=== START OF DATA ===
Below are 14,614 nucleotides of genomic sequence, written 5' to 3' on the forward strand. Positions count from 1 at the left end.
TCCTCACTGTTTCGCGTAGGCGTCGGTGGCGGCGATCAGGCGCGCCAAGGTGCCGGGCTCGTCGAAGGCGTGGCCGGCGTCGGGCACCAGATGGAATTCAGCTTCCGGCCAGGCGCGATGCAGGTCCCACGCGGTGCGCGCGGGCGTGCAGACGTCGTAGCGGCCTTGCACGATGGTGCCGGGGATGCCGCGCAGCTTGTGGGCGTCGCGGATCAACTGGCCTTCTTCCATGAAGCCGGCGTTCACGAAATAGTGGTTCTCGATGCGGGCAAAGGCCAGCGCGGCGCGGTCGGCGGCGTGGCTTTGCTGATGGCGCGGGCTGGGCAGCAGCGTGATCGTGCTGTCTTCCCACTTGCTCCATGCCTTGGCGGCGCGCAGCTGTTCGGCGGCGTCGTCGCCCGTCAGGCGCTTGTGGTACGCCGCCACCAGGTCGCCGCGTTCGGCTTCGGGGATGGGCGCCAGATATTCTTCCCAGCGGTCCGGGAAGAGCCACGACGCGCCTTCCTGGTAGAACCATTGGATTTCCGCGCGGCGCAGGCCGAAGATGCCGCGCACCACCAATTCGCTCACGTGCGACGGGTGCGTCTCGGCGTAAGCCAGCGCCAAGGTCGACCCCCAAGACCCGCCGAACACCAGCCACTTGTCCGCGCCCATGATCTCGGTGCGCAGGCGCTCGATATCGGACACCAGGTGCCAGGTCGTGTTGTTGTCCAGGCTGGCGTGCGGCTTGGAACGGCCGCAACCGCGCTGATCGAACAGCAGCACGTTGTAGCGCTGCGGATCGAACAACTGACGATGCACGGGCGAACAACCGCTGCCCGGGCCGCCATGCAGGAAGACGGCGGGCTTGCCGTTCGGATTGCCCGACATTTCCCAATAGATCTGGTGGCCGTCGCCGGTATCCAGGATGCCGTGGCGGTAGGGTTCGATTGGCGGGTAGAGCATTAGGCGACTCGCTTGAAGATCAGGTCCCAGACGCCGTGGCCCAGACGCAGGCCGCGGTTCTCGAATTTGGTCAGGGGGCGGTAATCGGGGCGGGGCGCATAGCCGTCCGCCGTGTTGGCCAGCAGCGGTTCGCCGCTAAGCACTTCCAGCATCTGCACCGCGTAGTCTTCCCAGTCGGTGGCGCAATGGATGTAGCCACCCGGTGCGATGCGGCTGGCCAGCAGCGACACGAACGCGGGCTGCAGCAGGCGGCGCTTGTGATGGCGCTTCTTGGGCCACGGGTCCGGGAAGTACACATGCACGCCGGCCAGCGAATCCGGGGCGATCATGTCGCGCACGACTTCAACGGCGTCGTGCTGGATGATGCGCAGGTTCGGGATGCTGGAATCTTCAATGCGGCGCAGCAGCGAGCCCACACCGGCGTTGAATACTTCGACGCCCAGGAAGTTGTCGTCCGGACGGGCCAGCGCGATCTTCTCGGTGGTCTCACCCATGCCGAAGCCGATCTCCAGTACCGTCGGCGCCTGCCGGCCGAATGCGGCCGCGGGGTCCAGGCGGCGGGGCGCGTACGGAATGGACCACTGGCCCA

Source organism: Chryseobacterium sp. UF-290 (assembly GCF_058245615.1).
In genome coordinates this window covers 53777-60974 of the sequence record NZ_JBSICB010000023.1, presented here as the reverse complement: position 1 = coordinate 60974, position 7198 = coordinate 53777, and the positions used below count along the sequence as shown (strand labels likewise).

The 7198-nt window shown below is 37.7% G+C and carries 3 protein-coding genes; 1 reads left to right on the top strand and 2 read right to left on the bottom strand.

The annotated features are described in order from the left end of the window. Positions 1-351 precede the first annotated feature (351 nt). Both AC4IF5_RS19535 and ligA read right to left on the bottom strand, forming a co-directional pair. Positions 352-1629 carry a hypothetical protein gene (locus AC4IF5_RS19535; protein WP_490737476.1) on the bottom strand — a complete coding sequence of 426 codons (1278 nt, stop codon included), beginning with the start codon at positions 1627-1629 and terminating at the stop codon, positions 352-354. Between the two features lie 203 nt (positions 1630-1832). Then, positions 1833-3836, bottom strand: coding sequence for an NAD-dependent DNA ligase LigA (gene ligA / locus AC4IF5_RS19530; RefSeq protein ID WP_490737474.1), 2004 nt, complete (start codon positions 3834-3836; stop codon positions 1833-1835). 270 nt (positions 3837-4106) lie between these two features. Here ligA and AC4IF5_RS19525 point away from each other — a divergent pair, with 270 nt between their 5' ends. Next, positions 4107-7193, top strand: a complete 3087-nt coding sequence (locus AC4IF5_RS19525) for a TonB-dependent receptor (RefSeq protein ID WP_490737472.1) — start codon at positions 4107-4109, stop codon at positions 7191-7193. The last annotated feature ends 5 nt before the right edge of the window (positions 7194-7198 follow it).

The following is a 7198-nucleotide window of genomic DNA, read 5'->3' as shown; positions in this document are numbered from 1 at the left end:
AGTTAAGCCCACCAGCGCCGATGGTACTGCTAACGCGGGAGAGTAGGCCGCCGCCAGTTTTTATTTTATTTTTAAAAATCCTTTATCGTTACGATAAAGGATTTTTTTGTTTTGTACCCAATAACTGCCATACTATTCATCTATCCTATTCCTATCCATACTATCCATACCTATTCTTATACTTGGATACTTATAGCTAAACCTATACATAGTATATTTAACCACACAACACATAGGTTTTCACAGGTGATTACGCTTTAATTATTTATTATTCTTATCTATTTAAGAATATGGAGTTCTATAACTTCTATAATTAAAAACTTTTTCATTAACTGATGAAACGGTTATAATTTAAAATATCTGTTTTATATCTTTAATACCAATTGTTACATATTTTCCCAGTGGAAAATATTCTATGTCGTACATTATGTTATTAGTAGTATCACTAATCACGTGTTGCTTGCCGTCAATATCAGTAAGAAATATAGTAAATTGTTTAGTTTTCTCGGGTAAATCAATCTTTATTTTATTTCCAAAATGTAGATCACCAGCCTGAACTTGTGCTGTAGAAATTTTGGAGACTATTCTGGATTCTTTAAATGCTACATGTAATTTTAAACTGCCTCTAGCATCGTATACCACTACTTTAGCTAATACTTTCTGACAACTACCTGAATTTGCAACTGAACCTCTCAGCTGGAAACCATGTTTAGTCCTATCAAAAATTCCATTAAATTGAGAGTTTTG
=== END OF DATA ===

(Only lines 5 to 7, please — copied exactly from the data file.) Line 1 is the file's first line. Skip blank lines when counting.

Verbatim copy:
The 7198-nt window shown below is 37.7% G+C and carries 3 protein-coding genes; 1 reads left to right on the top strand and 2 read right to left on the bottom strand.

The annotated features are described in order from the left end of the window. Positions 1-351 precede the first annotated feature (351 nt). Both AC4IF5_RS19535 and ligA read right to left on the bottom strand, forming a co-directional pair. Positions 352-1629 carry a hypothetical protein gene (locus AC4IF5_RS19535; protein WP_490737476.1) on the bottom strand — a complete coding sequence of 426 codons (1278 nt, stop codon included), beginning with the start codon at positions 1627-1629 and terminating at the stop codon, positions 352-354. Between the two features lie 203 nt (positions 1630-1832). Then, positions 1833-3836, bottom strand: coding sequence for an NAD-dependent DNA ligase LigA (gene ligA / locus AC4IF5_RS19530; RefSeq protein ID WP_490737474.1), 2004 nt, complete (start codon positions 3834-3836; stop codon positions 1833-1835). 270 nt (positions 3837-4106) lie between these two features. Here ligA and AC4IF5_RS19525 point away from each other — a divergent pair, with 270 nt between their 5' ends. Next, positions 4107-7193, top strand: a complete 3087-nt coding sequence (locus AC4IF5_RS19525) for a TonB-dependent receptor (RefSeq protein ID WP_490737472.1) — start codon at positions 4107-4109, stop codon at positions 7191-7193. The last annotated feature ends 5 nt before the right edge of the window (positions 7194-7198 follow it).

The following is a 7198-nucleotide window of genomic DNA, read 5'->3' as shown; positions in this document are numbered from 1 at the left end: